Jim Sweeney • November 12, 2015
As an involved member of your community, you’ve likely heard of the increasingly popular trend in the church space: that of the multi-site church. Those in favor of them claim that with more campuses, a church is more able to achieve its goal of spreading God’s word.
Others argue that just because you can open new locations doesn’t mean you necessarily should. It’s a major step – one that could fundamentally alter the course and nature of your church. As more churches take this route, it’s important to learn about the risks and rewards involved and the right way to go about it.
Last week’s blog post presented arguments for multi-site churches, so this week’s will encourage proponents of multi-site churches to consider the other side.
Satellite churches will always be secondary to the first and primary church. No matter how hard a church works to seamlessly integrate multiple locations and provide the same experience and service to all, the two will never be truly equal. One came first and it is the sun around which other campuses - the “satellites” - orbit.
Critics say this can lead to a divided congregation, competition, feelings of inferiority and disagreements over resources and programming.
Many multi-site churches are built around the appeal and popularity of a charismatic pastor. Typically, that pastor conducts services at the main church and the services are streamed live or videotaped and broadcast to satellite locations. Those who don’t support multi-site churches argue that this can elevate him or her to a dangerously high level. It also can remove opportunities for other preachers.
To successfully open a satellite site, you have to invest in the appropriate technologies. In addition to the financial strain this can put on a community, properly operating the technology can often require a level of technical expertise that your production volunteers may not have. Many churches with satellite campuses must actually hire technical experts to oversee their productions.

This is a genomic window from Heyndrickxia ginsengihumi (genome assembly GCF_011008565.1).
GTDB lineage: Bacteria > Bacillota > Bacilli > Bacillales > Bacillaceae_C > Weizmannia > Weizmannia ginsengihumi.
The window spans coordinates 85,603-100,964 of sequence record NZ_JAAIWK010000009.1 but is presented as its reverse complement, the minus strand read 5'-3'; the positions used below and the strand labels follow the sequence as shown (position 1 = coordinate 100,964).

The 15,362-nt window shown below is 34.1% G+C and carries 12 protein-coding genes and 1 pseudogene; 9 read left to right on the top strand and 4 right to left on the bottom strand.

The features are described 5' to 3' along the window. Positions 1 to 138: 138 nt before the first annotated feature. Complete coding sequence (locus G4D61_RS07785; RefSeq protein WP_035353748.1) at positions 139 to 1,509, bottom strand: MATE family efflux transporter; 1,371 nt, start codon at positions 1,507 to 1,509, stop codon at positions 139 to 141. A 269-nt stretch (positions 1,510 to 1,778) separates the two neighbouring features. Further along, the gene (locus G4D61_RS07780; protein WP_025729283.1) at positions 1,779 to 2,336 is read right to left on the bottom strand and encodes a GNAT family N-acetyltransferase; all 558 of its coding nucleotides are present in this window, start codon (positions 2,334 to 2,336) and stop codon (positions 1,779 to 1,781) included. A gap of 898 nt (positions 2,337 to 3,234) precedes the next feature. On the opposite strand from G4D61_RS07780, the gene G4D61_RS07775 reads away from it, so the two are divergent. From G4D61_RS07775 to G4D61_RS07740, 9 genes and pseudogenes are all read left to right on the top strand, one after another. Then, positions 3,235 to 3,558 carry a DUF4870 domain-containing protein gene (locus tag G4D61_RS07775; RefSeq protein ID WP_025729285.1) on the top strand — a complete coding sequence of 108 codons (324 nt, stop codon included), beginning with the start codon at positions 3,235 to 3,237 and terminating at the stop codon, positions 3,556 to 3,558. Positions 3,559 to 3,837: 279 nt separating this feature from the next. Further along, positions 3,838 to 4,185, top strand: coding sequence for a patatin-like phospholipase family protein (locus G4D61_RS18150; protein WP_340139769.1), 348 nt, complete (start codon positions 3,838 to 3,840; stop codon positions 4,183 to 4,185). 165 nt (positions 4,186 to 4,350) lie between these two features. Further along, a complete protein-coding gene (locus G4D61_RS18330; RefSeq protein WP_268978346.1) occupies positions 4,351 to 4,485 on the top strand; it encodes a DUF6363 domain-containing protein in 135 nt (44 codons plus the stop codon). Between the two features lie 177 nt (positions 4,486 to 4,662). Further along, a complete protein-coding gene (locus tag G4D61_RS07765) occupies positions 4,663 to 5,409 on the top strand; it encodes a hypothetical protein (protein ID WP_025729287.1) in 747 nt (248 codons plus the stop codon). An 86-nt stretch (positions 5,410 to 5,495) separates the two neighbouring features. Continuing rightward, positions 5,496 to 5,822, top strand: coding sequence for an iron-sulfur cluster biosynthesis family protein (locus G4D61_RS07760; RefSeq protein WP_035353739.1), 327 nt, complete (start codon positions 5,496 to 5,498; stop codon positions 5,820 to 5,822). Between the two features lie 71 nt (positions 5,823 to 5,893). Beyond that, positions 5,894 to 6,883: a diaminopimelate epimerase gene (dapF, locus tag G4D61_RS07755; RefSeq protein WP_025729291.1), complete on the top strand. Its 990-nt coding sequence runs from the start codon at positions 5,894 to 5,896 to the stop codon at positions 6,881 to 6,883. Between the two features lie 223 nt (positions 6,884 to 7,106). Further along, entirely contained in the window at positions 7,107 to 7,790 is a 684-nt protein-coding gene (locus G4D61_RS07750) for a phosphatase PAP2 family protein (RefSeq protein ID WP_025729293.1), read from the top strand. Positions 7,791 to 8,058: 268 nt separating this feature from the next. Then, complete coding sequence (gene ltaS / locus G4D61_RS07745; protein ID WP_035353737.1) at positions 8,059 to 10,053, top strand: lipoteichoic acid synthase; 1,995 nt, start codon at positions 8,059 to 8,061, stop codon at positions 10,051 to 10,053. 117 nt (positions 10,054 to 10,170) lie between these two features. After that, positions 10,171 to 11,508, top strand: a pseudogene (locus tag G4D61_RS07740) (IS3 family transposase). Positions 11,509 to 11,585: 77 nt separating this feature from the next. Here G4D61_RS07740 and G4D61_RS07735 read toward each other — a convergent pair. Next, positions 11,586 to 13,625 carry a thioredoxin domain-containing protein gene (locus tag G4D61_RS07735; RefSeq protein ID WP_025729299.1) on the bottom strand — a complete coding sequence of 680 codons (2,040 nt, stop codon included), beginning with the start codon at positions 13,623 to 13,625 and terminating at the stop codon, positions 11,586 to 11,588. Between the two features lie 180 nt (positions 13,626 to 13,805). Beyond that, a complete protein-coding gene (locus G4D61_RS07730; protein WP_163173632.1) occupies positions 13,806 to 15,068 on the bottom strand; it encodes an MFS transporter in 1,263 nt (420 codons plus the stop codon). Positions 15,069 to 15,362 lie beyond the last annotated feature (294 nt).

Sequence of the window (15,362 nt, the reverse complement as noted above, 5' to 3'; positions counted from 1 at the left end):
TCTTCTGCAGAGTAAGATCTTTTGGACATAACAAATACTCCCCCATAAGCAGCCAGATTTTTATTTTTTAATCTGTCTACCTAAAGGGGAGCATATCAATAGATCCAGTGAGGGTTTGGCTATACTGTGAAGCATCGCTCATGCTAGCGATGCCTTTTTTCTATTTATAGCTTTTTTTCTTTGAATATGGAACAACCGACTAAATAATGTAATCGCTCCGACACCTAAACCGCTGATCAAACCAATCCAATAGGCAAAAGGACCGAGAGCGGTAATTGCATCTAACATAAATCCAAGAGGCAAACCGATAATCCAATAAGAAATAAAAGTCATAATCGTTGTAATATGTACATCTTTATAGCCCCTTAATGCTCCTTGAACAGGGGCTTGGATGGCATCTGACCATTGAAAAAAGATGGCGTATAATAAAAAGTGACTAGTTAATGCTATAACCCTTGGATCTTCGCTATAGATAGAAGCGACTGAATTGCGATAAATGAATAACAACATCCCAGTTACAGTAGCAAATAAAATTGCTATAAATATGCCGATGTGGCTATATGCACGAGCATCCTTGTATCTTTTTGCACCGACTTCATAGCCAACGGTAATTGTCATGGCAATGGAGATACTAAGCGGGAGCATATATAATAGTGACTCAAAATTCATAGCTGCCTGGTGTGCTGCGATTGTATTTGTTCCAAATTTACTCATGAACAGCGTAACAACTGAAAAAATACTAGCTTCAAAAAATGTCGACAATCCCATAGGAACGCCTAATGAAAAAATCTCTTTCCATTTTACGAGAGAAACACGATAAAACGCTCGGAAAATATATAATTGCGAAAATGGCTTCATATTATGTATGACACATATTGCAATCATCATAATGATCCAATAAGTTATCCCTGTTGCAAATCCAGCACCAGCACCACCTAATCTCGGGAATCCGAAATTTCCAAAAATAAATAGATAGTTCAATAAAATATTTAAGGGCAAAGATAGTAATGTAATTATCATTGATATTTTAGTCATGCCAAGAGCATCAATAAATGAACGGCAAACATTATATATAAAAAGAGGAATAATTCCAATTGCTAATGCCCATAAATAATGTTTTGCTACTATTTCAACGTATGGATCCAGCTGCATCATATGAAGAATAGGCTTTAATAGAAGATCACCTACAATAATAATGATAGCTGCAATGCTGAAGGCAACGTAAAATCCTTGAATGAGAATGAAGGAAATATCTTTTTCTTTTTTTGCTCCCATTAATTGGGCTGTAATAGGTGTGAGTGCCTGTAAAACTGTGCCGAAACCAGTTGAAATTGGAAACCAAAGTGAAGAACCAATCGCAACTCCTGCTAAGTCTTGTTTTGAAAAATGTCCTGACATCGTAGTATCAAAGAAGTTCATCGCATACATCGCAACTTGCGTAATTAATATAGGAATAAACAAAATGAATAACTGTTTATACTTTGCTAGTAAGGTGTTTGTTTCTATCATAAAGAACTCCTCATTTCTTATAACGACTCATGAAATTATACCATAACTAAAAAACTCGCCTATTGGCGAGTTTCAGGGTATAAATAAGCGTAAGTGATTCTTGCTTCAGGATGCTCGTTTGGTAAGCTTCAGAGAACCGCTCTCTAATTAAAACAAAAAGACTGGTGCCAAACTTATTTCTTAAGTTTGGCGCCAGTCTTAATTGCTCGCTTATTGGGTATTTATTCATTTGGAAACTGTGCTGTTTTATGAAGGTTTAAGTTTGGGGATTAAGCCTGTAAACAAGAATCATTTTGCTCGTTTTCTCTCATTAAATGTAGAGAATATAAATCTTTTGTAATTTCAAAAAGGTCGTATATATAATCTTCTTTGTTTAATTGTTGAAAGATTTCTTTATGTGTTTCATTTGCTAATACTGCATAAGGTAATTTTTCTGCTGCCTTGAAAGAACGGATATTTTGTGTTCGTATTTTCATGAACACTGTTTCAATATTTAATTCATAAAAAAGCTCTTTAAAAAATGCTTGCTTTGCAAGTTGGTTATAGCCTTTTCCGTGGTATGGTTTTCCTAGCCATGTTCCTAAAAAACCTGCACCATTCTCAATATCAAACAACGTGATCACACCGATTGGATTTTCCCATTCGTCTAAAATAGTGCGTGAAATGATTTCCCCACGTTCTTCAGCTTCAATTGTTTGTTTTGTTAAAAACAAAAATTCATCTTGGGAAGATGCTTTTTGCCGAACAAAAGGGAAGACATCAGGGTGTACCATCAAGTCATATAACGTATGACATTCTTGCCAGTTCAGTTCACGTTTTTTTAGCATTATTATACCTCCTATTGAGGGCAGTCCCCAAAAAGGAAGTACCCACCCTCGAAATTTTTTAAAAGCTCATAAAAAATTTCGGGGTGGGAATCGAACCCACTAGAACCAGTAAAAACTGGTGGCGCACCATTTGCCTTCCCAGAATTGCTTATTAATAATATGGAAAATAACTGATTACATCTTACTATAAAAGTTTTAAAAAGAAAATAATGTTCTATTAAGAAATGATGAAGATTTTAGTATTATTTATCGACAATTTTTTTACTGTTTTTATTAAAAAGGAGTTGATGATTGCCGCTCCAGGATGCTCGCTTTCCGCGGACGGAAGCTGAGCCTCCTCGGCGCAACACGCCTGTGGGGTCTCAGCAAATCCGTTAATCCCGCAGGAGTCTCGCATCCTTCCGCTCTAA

Many people feel that churches perform best when they are integral to the communities in which they’re located. In fact, many community members return to a particular church week after week because of the relationship they’ve built with their pastor. Though satellite sites can be opened in the same city as the main campus, they can also be opened in cities across the country.
In addition to lessening the personal bond between a pastor and his community members, this difference in location (whether a few miles away or hundreds) can shift the focus of the satellite church from its community to that of the main church, to the detriment of the campus and its community.
The argument over multi-site churches is complex and there may not be a “right” answer either way. It’s always best to take the needs of your community members in mind and make a decision that’s best for them.
To learn more about the benefits of multi-site churches, read The 5 Reasons Multi-site Churches are Here for Good.